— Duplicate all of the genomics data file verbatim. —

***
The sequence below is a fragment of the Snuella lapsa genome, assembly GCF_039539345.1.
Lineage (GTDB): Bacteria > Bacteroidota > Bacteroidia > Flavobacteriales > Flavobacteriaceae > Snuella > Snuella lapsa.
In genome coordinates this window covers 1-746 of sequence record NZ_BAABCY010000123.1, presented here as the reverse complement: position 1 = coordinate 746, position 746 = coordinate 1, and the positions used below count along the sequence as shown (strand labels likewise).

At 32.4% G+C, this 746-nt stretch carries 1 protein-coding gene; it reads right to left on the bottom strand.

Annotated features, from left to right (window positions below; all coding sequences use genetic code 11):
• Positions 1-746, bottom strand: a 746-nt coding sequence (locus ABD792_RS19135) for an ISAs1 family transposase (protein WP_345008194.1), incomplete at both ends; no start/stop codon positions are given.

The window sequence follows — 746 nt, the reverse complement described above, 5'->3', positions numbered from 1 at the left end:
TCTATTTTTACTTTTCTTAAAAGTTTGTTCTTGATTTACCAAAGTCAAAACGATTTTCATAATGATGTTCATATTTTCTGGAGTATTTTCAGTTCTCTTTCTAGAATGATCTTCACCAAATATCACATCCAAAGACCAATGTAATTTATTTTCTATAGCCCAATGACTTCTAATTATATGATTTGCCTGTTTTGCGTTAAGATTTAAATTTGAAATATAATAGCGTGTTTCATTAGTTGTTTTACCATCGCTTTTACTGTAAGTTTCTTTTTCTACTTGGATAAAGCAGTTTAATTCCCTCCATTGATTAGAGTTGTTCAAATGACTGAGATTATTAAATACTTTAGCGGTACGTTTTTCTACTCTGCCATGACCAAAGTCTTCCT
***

The sequence below is a fragment of the Snuella lapsa genome, assembly GCF_039539345.1.
Lineage (GTDB): Bacteria > Bacteroidota > Bacteroidia > Flavobacteriales > Flavobacteriaceae > Snuella > Snuella lapsa.
In genome coordinates this window covers 1-746 of sequence record NZ_BAABCY010000123.1, presented here as the reverse complement: position 1 = coordinate 746, position 746 = coordinate 1, and the positions used below count along the sequence as shown (strand labels likewise).

At 32.4% G+C, this 746-nt stretch carries 1 protein-coding gene; it reads right to left on the bottom strand.

Annotated features, from left to right (window positions below; all coding sequences use genetic code 11):
• Positions 1-746, bottom strand: a 746-nt coding sequence (locus ABD792_RS19135) for an ISAs1 family transposase (protein WP_345008194.1), incomplete at both ends; no start/stop codon positions are given.

The window sequence follows — 746 nt, the reverse complement described above, 5'->3', positions numbered from 1 at the left end:
TCTATTTTTACTTTTCTTAAAAGTTTGTTCTTGATTTACCAAAGTCAAAACGATTTTCATAATGATGTTCATATTTTCTGGAGTATTTTCAGTTCTCTTTCTAGAATGATCTTCACCAAATATCACATCCAAAGACCAATGTAATTTATTTTCTATAGCCCAATGACTTCTAATTATATGATTTGCCTGTTTTGCGTTAAGATTTAAATTTGAAATATAATAGCGTGTTTCATTAGTTGTTTTACCATCGCTTTTACTGTAAGTTTCTTTTTCTACTTGGATAAAGCAGTTTAATTCCCTCCATTGATTAGAGTTGTTCAAATGACTGAGATTATTAAATACTTTAGCGGTACGTTTTTCTACTCTGCCATGACCAAAGTCTTCCT